|TITLE:||A Study of the Leadership Practices of North Carolina’s Public School Superintendents, Two-Year Community College Presidents and Public University Chancellors: Implications for the Success of the Seamless Education Highway Concept|
|RESEARCHER:||James M. Mitchell
Department of Educational Leadership
Fayetteville State University (North Carolina)
Doctoral Dissertation: December 1999
To measure the leadership practices of North Carolina’s public school superintendents, public community college presidents and public university chancellors, and examine whether leadership practices were related to various demographic data.
The sample consists of 106 public school superintendents (91%), 53 public community college presidents (90%), and 12 public university chancellors (75%) in North Carolina. The typical respondent was a man (89%), Caucasian (88%), between the ages of 46-55, with a model years in educational administration of 21-25 years and a doctoral degree (75%). in the sample Respondents completed the Leadership Practices Inventory (LPI-Self) and provided the following demographic information: age, years of educational administration experience, amount of time spent on professional development, the primary opportunities they use to learn new skills (either learning by doing, learning from others, and learning by way of the classroom), gender, level of education, and institutional size (number of students).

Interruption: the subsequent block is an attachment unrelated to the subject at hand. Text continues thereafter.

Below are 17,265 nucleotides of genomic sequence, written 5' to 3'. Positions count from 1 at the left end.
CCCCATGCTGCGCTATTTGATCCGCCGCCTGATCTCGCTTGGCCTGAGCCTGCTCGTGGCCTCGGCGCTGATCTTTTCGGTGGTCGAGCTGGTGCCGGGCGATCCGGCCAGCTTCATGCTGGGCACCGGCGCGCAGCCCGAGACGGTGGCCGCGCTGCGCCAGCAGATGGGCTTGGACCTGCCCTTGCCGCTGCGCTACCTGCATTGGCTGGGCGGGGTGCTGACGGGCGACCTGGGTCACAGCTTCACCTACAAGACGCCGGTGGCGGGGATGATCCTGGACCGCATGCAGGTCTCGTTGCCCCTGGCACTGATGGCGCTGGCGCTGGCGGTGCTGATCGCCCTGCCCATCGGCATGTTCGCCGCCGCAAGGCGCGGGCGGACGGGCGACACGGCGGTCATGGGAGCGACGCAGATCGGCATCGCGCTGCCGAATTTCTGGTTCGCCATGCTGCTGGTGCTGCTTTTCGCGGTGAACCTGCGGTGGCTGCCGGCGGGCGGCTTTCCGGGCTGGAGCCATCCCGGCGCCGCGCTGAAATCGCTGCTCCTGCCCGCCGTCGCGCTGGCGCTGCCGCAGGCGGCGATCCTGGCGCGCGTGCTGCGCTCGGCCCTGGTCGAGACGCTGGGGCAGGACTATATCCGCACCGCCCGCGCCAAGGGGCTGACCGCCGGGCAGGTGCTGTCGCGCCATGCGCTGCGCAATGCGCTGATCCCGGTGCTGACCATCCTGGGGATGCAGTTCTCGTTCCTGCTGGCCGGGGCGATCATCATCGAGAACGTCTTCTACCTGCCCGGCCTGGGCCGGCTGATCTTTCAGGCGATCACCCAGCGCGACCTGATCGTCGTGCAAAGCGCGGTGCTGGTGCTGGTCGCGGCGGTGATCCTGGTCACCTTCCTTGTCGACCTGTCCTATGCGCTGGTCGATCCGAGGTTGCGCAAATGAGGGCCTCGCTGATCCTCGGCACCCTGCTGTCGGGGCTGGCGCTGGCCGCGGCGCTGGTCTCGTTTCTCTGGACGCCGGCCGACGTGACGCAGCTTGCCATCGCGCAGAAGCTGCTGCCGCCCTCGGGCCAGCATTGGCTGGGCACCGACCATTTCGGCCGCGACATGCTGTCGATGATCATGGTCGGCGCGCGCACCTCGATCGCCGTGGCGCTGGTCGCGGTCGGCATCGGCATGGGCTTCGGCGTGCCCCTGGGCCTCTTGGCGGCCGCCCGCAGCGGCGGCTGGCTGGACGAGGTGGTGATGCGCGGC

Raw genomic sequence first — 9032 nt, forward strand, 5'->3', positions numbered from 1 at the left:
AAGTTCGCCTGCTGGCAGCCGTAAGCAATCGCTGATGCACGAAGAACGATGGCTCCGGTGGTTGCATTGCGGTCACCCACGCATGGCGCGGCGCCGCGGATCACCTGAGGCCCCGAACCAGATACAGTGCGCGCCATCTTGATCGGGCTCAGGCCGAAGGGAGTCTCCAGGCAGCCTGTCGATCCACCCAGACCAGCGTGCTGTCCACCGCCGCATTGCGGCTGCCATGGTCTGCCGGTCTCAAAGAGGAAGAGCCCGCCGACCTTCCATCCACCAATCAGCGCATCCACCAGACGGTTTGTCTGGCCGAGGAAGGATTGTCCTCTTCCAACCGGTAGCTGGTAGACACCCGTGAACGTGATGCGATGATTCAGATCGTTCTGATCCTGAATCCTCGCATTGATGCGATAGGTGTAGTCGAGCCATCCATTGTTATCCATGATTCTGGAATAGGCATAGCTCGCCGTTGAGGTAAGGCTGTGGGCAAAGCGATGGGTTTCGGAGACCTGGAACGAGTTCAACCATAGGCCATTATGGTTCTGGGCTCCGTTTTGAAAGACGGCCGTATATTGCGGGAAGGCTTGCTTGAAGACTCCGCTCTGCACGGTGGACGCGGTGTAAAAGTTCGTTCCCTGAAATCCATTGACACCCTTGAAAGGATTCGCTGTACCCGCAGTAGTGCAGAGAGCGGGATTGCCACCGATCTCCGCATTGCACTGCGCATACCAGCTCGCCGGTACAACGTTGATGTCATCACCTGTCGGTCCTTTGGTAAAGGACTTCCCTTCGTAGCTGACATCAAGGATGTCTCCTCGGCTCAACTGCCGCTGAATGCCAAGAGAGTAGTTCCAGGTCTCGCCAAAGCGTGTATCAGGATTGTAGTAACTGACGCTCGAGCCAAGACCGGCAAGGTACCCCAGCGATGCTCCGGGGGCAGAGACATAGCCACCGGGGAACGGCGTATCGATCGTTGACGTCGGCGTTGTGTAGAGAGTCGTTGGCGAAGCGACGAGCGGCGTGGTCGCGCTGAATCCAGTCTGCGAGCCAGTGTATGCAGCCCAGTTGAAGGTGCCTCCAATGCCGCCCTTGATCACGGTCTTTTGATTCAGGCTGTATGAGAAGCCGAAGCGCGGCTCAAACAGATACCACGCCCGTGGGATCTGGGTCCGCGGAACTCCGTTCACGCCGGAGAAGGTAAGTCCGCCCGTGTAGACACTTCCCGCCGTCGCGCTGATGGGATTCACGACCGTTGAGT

The rank order of leadership practices from most to least frequent was Enabling Others to Act, Modeling the Way, Encouraging the Heart, Inspiring a Shared Vision, and Challenging the Process. Public school superintendents, community college presidents and public university chancellors were significantly different in their use of the five leadership practices. Both community college presidents and university chancellors differed significantly from public school superintendents (with the college or higher education presidents systematically engaging more frequently in each of the practices than the superintendents of public secondary-education schools). Statistically significant differences were reported for the leadership practices of Challenging and Inspiring. The chief executive officers did not differ significantly on any of the various demographic characteristics. Most of these educational leaders reported little familiarity with the seamless education highway concept.